smoke

The Stina Fire received additional moisture yesterday that is prompting a change in suppression tactics.  Prior to the rain, the suppression tactic was an indirect strategy of using road systems and dozer lines to burn off of to secure containment lines.  The strategy was in place as a safer way to control the fire due to the erratic fire behavior, thus not putting fire crews directly adjacent to the fire.

Although the area has received light to moderate precipitation and smoke might not be visible in the air, the risk of fire is still present. Fires in heavy mixed conifer can lay down and wait out rain and moisture, only to reemerge once the fuels dry out.Forecasters predict a drying trend through the weekend which could rejuvenate the fire.

The Cat Fire continues to spread slowly to the southeast, creeping along the forest floor and occasionally flaming up in areas where there are dense pockets of unburned fuel. 

“The fire is creating a mosaic of burned and unburned patches within the wilderness,” said North Kaibab District Ranger Randall Walker. “It’s doing what fire has naturally done here, enhancing the wilderness character and creating a diverse landscape.”

Resources:

Total of 102 personnel including two hotshot crews, nine engines, and two water tenders

Weather conditions were favorable for burnout operations across the Stina Fire yesterday.  Burnout operations occurred across three flanks yesterday, with the northeast flank having the most activity along a 1.5-mile stretch of fireline.

“We made big strides in securing the northeast edge of the fire yesterday,” said Incident Commander Trainee Dave Veater.  Crews also started conducting burnout operations on the eastern and southern flank of the fire. 

Resources

Two 20-person hotshot crews and one 20-person Type-two hand crew

The Obi Fire is estimated at 9,921 acres. Growth today was primarily in the southern portions of the fire perimeter as the fire continues to back down towards Cape Royal. Fire behavior is active with isolated tree torching and surface fire of one to four foot flames where the fire is consuming dead logs. The fire continues to grow through pine needles and downed logs.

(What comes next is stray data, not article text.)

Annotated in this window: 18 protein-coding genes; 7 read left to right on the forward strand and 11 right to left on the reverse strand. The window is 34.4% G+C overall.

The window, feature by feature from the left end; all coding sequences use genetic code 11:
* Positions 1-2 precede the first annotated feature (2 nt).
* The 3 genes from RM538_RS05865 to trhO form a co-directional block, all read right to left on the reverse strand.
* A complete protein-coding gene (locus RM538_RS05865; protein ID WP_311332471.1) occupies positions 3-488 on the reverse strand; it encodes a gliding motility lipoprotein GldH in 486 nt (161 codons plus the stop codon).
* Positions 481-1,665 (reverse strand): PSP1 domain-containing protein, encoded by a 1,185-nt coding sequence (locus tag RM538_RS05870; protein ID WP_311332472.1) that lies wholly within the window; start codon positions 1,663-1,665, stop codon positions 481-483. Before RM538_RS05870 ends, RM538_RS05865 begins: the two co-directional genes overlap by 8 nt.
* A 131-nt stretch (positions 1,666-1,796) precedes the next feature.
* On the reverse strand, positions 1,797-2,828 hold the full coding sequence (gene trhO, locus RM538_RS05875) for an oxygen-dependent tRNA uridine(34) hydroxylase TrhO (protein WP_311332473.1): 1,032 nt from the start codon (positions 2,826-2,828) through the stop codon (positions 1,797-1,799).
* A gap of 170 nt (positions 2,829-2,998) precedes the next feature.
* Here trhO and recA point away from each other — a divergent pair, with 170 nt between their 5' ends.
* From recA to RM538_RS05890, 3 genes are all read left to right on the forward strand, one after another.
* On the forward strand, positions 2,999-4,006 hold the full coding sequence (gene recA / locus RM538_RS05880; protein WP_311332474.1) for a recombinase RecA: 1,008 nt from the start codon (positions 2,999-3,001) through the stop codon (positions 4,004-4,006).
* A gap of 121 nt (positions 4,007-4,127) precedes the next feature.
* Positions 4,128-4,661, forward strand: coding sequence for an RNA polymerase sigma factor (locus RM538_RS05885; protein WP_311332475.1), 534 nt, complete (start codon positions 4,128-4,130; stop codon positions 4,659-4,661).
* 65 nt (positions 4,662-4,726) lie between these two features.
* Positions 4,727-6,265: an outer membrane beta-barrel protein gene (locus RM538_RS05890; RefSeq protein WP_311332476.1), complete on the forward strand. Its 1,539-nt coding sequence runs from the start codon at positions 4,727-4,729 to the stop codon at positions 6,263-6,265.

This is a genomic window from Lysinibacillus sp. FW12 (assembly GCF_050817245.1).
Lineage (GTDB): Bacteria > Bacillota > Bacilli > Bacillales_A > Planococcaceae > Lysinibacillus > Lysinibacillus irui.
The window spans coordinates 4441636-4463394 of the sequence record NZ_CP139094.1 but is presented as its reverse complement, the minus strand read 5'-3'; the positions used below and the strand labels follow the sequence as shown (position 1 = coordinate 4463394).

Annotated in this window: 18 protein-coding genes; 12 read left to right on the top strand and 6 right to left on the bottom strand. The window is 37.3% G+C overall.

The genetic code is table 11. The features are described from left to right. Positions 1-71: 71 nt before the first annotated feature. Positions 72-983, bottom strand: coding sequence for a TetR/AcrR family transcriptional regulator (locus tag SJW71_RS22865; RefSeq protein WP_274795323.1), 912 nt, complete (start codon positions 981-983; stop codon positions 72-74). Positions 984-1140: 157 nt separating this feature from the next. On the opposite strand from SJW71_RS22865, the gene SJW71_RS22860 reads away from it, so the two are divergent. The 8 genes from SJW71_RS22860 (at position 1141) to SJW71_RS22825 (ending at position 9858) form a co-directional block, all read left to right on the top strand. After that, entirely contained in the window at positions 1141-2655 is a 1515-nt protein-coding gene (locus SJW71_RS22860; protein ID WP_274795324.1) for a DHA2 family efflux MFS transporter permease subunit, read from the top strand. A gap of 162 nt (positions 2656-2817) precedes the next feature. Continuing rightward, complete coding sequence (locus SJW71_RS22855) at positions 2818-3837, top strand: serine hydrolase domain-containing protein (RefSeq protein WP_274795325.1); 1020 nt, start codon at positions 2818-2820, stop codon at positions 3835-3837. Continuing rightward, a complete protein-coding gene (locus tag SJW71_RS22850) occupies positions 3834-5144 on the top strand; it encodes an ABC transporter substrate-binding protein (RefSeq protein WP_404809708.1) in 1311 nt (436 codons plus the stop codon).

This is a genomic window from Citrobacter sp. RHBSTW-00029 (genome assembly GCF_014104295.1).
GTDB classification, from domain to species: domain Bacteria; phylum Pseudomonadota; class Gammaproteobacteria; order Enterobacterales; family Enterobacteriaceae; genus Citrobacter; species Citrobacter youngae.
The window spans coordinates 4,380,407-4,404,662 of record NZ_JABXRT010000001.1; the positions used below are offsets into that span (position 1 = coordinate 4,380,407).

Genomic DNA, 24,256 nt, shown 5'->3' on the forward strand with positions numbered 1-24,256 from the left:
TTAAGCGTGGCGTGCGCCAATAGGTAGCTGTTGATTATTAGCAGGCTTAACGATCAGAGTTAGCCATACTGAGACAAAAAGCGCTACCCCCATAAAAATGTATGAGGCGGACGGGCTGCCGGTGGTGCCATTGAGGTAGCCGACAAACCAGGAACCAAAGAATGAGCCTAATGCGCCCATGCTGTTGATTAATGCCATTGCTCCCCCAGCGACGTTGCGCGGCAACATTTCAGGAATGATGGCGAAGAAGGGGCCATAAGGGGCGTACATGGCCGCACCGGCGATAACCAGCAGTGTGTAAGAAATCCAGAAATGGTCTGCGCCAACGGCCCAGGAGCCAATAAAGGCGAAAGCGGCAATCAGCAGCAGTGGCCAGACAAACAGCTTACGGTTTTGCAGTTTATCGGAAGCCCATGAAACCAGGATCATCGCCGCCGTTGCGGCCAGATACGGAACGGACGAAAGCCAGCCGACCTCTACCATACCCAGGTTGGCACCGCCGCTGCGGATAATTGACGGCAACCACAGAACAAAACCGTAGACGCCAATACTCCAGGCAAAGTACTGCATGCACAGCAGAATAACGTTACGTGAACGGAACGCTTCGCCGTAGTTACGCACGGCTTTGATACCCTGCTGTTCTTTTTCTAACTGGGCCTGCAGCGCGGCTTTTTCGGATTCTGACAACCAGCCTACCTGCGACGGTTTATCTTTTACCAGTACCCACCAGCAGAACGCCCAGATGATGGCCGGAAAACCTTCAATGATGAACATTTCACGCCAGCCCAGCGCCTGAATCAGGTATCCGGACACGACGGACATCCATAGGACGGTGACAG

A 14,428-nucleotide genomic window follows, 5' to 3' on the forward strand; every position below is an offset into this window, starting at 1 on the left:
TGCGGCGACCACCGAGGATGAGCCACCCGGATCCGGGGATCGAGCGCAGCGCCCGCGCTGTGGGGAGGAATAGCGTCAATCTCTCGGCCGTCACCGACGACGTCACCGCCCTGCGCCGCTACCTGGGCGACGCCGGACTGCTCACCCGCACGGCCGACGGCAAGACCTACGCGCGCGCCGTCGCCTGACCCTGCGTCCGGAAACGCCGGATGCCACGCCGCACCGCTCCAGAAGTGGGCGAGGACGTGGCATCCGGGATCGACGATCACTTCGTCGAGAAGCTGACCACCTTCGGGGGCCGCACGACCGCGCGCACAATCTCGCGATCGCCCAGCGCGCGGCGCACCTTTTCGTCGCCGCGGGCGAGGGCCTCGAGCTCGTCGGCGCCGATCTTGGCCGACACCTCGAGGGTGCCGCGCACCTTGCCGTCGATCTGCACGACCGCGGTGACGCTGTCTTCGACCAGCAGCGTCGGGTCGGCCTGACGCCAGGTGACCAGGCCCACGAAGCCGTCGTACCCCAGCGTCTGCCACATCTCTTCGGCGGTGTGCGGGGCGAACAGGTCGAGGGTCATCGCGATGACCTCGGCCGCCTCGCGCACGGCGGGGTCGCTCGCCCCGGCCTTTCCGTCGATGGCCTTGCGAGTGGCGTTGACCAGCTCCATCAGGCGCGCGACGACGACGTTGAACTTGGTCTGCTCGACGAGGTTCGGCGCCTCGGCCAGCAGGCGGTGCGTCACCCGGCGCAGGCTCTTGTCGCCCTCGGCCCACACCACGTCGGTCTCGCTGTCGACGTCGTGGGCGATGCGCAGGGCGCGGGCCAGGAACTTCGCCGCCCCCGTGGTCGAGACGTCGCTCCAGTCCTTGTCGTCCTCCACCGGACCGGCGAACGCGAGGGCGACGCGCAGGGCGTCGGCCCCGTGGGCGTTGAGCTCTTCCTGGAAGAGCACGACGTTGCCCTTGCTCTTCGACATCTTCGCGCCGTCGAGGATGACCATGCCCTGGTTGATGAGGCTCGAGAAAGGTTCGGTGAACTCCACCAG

Central West Zone Type 3 Team, continues to manage the Cat Fire with full suppression tactics. Fire management decisions are determined with consideration of firefighter safety, location of the fire, available resources, regional and national preparedness levels, and weather forecast.

Maintaining the integrity of cultural and natural resources within the Saddle Mountain Wilderness is a key management objective. “While we are concerned about these valuable resources, our most important resource is people,” said Incident Commander Rob Williams.

Central West Zone Type 3 Team, under the command of Rob Williams, took over the management of the Cat Fire at 6 a.m. today.   The new team will continue suppression efforts started by previous fire crews on scene.  They will also assess the current fire status and develop appropriate management strategies to address the challenges of maintaining firefighter safety while fighting fire within the rugged terrain of Saddle Mountain Wilderness.

Overview

Date reported: August 6, 2018

Size: 2,387 acres

Active fire behavior was seen on the Cat Fire today, resulting in the consumption of an estimated 800 acres. Fire spread mainly downslope to the east and south predominately in ponderosa and pinyon-juniper fuel types.

Overview

Date reported: August 6, 2018

Size: 2,118 acres

Location: The Cat Fire is about 25 miles southeast of Jacob Lake in the Saddle Mountain Wilderness on the North Kaibab Ranger District of the Kaibab National Forest.

Grand Canyon National Park has implemented new temporary closures for public and firefighter safety. These include the Swamp Ridge Road, the North Bass Trail, and the Powell Plateau Trail. Fire Point, the Nankoweap Trail, and the Point Imperial Trail remain closed.

 

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